In der zweiten Lektion habe ich deutsche Notizen verwendet und sinngemäß übersetzt
At first sight it seems obvious, that ‚Alice in wonderland‘ and ‚Trough the looking-glass‘ are about a dozy dreams in the afternoon. They describe very well the state of twisting real sensations to a dream while we are in the so-called REM-state of sleeping. This function is useful to prevent awakening while we are dreaming. In fact this is essential to the quality of sleep as mental recreation. Psychological studies shows a serious impact of mental health, when this state is systematically suppressed for a couple of days.
But the special nature of this written dreams are the characteristic of a journey, provided by the awareness of being different to everyday-perceptions: in different place or in a different shape. The change of size by items found on Alice‘ first journey reflect this feeling in a very ‚physical‘ manner. Additionally the ground-plot of a traveller who deals with items and unique characters to solve some puzzles reminds to the stories of shamans which returns from a journey in trance.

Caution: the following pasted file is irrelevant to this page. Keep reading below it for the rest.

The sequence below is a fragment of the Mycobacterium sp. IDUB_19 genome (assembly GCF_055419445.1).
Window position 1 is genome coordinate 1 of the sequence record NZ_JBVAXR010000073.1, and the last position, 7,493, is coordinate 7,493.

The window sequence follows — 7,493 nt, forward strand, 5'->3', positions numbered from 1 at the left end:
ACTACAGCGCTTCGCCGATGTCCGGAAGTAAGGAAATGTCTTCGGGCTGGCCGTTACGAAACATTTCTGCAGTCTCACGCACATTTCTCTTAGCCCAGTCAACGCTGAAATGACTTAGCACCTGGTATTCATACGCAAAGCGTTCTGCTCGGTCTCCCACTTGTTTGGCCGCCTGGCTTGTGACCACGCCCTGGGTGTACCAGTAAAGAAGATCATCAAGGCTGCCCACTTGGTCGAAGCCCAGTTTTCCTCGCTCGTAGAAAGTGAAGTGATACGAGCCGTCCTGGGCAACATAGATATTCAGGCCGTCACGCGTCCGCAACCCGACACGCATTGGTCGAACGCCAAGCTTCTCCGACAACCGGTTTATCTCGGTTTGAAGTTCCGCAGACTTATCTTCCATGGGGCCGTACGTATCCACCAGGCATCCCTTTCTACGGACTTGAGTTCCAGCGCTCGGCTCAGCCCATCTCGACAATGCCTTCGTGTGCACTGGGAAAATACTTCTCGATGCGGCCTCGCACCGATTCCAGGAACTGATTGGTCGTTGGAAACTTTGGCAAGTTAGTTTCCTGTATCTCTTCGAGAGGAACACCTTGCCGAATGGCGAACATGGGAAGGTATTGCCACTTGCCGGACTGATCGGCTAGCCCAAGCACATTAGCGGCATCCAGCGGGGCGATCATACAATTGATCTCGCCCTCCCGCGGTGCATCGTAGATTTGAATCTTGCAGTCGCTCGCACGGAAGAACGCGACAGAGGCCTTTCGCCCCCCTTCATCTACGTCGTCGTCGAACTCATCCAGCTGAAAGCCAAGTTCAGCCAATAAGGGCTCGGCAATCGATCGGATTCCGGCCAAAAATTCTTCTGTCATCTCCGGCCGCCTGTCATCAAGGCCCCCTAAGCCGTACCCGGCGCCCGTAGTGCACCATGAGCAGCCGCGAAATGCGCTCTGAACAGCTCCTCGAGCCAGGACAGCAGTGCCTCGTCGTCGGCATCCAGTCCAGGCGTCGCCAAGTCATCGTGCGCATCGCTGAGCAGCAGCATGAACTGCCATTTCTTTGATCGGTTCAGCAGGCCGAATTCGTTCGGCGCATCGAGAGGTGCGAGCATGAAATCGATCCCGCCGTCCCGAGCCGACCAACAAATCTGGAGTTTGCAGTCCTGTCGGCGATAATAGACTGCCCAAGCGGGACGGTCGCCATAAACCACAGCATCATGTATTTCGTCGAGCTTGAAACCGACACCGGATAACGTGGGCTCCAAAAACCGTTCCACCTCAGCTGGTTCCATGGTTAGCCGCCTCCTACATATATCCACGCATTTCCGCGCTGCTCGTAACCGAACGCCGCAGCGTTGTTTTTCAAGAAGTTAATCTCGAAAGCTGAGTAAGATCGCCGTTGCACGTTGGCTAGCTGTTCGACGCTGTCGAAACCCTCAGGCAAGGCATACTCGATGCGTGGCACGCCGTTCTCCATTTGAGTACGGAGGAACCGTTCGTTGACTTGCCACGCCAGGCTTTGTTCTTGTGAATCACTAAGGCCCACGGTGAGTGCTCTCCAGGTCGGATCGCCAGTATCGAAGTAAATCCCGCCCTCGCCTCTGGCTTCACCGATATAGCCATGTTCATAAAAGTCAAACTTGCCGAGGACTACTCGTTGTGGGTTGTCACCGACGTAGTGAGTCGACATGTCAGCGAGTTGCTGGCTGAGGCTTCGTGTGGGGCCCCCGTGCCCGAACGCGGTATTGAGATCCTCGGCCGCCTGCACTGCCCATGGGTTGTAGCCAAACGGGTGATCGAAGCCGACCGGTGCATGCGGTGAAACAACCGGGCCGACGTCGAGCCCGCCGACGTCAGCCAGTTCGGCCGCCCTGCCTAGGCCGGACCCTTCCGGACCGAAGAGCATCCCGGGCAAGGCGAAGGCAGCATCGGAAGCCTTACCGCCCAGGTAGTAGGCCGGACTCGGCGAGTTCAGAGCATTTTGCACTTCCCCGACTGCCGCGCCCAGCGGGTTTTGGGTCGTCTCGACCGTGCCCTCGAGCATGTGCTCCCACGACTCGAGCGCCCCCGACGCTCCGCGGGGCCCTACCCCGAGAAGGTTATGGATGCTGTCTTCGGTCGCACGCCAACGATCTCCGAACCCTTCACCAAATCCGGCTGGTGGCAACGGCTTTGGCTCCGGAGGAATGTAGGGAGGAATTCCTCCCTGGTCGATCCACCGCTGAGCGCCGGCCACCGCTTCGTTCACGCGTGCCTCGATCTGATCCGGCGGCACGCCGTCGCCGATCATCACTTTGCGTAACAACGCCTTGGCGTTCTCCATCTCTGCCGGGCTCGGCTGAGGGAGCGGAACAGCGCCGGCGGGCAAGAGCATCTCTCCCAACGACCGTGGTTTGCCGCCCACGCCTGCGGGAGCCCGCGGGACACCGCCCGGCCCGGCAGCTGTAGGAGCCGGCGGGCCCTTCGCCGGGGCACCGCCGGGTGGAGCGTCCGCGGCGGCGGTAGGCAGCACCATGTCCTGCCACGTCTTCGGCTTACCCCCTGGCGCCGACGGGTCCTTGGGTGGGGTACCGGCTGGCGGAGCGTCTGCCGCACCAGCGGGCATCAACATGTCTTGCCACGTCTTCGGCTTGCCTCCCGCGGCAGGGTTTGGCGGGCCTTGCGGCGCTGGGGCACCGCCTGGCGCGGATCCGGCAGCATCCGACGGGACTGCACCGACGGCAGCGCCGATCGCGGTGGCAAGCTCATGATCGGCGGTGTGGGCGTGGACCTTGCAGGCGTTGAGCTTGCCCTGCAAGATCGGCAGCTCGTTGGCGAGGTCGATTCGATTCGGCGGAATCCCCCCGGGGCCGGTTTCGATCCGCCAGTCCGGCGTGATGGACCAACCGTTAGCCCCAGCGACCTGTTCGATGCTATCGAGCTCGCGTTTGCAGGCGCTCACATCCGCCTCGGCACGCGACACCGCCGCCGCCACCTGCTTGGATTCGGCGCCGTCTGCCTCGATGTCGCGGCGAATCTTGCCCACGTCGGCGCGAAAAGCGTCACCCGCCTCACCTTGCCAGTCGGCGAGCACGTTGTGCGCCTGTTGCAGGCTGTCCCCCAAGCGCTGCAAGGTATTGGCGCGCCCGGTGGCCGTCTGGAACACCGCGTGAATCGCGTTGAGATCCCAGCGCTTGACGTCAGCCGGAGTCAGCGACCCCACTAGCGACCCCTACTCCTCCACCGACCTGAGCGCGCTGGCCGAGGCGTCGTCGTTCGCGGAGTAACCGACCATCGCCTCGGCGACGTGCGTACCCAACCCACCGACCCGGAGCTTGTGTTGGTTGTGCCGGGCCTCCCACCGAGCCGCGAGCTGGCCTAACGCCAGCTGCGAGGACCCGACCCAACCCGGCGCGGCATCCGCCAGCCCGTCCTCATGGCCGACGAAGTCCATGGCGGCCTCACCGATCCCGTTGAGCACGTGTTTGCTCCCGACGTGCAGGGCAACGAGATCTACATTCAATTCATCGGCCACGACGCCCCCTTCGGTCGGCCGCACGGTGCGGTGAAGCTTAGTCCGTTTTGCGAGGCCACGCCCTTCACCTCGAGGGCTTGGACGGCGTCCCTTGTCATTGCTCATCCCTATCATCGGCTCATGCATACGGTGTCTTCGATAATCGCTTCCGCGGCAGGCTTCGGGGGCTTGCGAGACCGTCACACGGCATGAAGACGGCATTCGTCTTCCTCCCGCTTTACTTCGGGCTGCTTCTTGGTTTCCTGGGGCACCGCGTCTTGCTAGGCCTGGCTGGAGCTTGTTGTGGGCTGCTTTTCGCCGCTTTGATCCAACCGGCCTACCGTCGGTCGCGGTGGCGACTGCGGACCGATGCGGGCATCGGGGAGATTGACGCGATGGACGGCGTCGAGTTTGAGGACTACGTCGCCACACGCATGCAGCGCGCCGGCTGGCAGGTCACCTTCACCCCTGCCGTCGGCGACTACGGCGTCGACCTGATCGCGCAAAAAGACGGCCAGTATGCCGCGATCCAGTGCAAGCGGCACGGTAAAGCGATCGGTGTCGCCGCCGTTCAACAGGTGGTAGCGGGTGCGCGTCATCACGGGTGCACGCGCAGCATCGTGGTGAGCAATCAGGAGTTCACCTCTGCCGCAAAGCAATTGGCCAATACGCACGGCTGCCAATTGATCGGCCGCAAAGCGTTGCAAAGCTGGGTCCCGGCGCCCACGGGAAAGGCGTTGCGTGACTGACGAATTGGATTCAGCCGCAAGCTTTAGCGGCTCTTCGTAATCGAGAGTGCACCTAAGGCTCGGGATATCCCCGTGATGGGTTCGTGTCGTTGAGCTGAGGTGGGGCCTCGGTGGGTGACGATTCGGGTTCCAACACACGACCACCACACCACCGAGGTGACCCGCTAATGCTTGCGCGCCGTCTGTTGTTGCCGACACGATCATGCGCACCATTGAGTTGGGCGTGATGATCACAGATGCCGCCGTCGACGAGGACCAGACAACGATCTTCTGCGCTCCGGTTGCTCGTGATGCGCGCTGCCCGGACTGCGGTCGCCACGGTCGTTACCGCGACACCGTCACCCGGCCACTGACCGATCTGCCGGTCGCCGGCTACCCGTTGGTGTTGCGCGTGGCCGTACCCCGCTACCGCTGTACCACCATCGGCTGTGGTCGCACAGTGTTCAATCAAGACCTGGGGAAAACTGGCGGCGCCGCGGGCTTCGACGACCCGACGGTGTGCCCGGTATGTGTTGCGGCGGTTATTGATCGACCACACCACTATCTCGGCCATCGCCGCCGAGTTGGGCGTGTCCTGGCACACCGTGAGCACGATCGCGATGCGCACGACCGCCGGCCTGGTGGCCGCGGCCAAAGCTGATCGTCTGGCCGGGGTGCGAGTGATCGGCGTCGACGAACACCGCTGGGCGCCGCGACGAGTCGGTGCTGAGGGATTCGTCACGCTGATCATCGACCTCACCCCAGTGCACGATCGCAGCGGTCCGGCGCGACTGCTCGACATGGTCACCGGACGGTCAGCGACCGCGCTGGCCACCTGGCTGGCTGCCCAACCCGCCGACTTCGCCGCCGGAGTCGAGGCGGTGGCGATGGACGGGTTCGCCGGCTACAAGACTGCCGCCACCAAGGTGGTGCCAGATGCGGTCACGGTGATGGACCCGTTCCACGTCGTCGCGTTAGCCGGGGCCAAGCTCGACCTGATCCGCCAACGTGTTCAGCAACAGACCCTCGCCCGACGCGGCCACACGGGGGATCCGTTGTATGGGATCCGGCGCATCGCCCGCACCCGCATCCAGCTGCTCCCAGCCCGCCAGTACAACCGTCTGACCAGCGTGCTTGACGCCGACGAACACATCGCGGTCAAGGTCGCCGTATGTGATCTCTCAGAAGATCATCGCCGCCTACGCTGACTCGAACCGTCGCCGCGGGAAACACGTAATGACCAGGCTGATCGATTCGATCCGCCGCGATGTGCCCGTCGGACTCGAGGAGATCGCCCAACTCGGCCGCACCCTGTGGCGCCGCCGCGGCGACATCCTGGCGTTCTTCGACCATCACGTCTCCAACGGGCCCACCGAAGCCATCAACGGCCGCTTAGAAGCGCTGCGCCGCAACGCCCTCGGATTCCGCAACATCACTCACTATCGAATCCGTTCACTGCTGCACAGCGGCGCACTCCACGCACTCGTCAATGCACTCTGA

At the very beginning of ‚In the Wonderland‘ Alice finds herself ‚falling into a very deep well‘ after entering the tunnel of a rabbit-hole. This referees Michael Harners description of entering an altered state of consciousness, a shamanistic trance. If dreaming is necessary for mental health it could hardly be quite nonsense. It could be figured out that the function of dreaming is to ‚get the things together‘, combining loose ends of thoughts and subliminal perceptions to clear the mind before awakening. Just like the shaman gets into his altered consciousness to combine things for restoring health in the ‚real world‘ of wake.
Maybe the special power of these stories comes from the fact, that they are in deed not ‚only dreams‘ but an consistent but altered reality in which the bold protagonist can meet his challenges.